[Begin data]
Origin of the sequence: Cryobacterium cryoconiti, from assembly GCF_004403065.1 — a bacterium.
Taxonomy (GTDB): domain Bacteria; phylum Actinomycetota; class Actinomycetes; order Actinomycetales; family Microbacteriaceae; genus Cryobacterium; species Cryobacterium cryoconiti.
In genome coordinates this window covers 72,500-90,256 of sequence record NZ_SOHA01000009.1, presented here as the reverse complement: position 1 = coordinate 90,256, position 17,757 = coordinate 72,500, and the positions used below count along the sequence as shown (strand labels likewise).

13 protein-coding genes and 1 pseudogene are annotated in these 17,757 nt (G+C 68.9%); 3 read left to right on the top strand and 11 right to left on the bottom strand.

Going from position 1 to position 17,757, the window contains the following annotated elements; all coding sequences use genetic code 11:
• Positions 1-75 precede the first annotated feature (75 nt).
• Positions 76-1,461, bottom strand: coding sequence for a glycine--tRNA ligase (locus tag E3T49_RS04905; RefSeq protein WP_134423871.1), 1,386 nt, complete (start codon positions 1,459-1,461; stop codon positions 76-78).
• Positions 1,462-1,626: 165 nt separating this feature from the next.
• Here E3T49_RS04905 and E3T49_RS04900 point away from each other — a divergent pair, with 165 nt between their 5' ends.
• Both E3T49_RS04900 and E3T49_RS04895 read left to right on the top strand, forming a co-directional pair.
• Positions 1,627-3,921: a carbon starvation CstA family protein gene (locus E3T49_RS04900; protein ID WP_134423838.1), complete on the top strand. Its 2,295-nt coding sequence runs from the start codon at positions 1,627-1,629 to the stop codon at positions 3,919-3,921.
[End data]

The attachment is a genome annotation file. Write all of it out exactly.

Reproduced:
Origin of the sequence: Cryobacterium cryoconiti, from assembly GCF_004403065.1 — a bacterium.
Taxonomy (GTDB): domain Bacteria; phylum Actinomycetota; class Actinomycetes; order Actinomycetales; family Microbacteriaceae; genus Cryobacterium; species Cryobacterium cryoconiti.
In genome coordinates this window covers 72,500-90,256 of sequence record NZ_SOHA01000009.1, presented here as the reverse complement: position 1 = coordinate 90,256, position 17,757 = coordinate 72,500, and the positions used below count along the sequence as shown (strand labels likewise).

13 protein-coding genes and 1 pseudogene are annotated in these 17,757 nt (G+C 68.9%); 3 read left to right on the top strand and 11 right to left on the bottom strand.

Going from position 1 to position 17,757, the window contains the following annotated elements; all coding sequences use genetic code 11:
• Positions 1-75 precede the first annotated feature (75 nt).
• Positions 76-1,461, bottom strand: coding sequence for a glycine--tRNA ligase (locus tag E3T49_RS04905; RefSeq protein WP_134423871.1), 1,386 nt, complete (start codon positions 1,459-1,461; stop codon positions 76-78).
• Positions 1,462-1,626: 165 nt separating this feature from the next.
• Here E3T49_RS04905 and E3T49_RS04900 point away from each other — a divergent pair, with 165 nt between their 5' ends.
• Both E3T49_RS04900 and E3T49_RS04895 read left to right on the top strand, forming a co-directional pair.
• Positions 1,627-3,921: a carbon starvation CstA family protein gene (locus E3T49_RS04900; protein ID WP_134423838.1), complete on the top strand. Its 2,295-nt coding sequence runs from the start codon at positions 1,627-1,629 to the stop codon at positions 3,919-3,921.